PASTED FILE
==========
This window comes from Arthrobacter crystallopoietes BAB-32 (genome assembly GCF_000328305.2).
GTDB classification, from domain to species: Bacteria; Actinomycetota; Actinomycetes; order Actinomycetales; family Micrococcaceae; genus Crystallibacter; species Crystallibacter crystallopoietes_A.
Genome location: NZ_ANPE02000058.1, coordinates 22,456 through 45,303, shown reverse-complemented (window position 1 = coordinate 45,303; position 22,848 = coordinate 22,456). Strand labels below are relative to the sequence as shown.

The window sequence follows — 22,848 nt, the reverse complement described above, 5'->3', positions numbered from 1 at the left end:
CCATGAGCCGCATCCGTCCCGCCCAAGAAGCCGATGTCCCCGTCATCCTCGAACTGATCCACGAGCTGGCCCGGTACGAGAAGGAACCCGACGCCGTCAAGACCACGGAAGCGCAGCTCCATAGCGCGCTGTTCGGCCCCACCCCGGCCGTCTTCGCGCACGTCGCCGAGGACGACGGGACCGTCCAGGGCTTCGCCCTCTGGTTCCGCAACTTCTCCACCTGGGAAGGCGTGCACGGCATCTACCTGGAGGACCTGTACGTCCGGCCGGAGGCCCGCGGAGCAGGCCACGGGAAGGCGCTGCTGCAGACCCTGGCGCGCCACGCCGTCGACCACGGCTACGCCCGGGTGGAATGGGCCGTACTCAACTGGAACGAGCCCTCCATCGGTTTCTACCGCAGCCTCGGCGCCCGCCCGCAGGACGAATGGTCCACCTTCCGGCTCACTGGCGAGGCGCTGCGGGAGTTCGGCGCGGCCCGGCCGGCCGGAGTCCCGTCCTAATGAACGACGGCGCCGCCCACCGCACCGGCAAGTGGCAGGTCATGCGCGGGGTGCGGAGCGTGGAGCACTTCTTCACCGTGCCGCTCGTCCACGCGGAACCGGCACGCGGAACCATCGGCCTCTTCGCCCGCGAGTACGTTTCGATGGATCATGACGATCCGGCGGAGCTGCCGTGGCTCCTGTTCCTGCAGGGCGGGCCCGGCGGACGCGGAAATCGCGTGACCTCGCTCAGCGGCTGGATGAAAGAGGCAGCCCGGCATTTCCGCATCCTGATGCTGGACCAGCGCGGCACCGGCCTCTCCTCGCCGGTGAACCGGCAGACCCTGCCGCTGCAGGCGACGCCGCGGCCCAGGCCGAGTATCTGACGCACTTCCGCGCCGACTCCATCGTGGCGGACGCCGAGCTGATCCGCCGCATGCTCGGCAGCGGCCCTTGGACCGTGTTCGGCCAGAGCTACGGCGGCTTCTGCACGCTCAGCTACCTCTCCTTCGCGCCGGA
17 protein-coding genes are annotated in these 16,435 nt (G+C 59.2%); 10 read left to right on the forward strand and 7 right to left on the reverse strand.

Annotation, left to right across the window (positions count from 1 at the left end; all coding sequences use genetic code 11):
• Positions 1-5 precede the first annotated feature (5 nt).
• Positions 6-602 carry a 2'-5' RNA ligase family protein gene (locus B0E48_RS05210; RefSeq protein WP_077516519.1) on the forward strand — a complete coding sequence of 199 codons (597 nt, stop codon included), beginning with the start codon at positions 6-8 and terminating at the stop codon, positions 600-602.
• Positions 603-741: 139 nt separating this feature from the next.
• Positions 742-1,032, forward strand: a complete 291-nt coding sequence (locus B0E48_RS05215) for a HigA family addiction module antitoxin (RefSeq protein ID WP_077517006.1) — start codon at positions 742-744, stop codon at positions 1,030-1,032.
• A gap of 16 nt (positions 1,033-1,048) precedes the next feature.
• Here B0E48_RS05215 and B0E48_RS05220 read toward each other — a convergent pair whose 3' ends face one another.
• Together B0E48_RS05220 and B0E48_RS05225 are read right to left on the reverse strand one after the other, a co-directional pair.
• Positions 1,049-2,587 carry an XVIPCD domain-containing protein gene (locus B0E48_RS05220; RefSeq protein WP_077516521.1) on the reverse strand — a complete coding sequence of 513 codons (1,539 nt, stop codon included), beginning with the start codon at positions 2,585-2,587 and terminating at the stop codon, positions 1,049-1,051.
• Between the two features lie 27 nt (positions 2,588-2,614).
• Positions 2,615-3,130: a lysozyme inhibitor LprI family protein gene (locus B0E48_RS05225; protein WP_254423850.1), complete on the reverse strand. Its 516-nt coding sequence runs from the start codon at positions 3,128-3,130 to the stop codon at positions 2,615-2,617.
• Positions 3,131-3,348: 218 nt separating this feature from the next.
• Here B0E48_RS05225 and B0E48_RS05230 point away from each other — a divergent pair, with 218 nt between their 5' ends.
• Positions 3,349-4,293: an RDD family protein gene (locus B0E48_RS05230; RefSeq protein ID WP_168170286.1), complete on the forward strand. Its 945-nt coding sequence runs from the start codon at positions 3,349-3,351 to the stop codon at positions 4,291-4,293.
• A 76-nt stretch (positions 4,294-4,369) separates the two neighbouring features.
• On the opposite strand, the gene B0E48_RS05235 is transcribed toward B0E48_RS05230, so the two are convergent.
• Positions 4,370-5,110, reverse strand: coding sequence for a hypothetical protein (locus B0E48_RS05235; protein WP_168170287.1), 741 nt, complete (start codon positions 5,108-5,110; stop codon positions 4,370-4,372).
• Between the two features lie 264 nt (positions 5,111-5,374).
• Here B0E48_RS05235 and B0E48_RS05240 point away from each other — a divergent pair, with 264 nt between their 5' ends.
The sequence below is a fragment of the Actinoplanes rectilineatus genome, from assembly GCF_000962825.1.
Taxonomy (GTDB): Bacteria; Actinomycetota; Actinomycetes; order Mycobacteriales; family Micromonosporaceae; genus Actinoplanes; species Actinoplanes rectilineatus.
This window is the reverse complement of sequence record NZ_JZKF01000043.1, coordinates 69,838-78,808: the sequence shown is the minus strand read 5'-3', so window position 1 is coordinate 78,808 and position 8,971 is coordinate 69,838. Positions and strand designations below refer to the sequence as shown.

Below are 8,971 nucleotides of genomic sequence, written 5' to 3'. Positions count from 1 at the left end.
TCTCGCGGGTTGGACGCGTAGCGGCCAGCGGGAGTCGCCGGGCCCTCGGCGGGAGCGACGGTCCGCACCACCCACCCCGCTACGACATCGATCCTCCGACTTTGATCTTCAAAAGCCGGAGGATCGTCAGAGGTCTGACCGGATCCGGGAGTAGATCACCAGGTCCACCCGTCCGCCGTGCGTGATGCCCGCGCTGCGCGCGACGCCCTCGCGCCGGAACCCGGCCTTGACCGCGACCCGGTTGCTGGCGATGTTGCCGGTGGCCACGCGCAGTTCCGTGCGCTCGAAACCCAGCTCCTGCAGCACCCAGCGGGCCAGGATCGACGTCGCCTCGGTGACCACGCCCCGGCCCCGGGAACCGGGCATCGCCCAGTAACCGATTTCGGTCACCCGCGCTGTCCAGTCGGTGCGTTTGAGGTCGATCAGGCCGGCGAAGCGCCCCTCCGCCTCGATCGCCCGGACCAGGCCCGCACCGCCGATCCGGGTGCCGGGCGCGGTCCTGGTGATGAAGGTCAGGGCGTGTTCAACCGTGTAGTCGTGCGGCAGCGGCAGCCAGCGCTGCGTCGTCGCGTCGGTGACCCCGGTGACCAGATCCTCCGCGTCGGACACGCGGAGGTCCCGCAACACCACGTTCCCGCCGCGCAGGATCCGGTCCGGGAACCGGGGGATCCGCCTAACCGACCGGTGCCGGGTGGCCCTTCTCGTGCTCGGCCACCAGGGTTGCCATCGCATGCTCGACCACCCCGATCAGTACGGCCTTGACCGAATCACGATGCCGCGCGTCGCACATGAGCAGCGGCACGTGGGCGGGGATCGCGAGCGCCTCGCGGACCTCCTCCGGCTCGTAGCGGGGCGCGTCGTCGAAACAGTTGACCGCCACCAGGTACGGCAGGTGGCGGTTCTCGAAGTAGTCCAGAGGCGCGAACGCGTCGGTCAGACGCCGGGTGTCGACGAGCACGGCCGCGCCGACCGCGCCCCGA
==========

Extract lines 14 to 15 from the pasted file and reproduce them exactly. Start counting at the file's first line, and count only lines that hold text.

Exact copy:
• Together B0E48_RS05220 and B0E48_RS05225 are read right to left on the reverse strand one after the other, a co-directional pair.
• Positions 1,049-2,587 carry an XVIPCD domain-containing protein gene (locus B0E48_RS05220; RefSeq protein WP_077516521.1) on the reverse strand — a complete coding sequence of 513 codons (1,539 nt, stop codon included), beginning with the start codon at positions 2,585-2,587 and terminating at the stop codon, positions 1,049-1,051.